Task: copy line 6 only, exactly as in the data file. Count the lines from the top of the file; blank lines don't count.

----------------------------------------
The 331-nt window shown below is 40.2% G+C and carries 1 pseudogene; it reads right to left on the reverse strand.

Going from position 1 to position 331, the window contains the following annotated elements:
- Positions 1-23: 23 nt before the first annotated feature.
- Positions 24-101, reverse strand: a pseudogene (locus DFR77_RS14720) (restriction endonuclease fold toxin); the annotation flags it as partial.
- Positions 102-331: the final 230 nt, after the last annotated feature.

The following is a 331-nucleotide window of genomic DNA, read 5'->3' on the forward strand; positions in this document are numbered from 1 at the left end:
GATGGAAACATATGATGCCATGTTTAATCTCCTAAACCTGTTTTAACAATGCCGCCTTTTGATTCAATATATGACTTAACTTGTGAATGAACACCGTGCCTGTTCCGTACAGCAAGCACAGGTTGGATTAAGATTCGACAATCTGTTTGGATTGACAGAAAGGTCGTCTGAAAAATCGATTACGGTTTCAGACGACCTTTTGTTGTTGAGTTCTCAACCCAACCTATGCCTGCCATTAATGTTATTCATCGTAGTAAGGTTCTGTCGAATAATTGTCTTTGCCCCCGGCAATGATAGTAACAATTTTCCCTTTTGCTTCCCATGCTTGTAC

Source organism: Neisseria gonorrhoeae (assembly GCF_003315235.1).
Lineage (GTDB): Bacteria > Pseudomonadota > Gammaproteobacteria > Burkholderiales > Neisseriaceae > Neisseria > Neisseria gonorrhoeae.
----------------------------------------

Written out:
The following is a 331-nucleotide window of genomic DNA, read 5'->3' on the forward strand; positions in this document are numbered from 1 at the left end: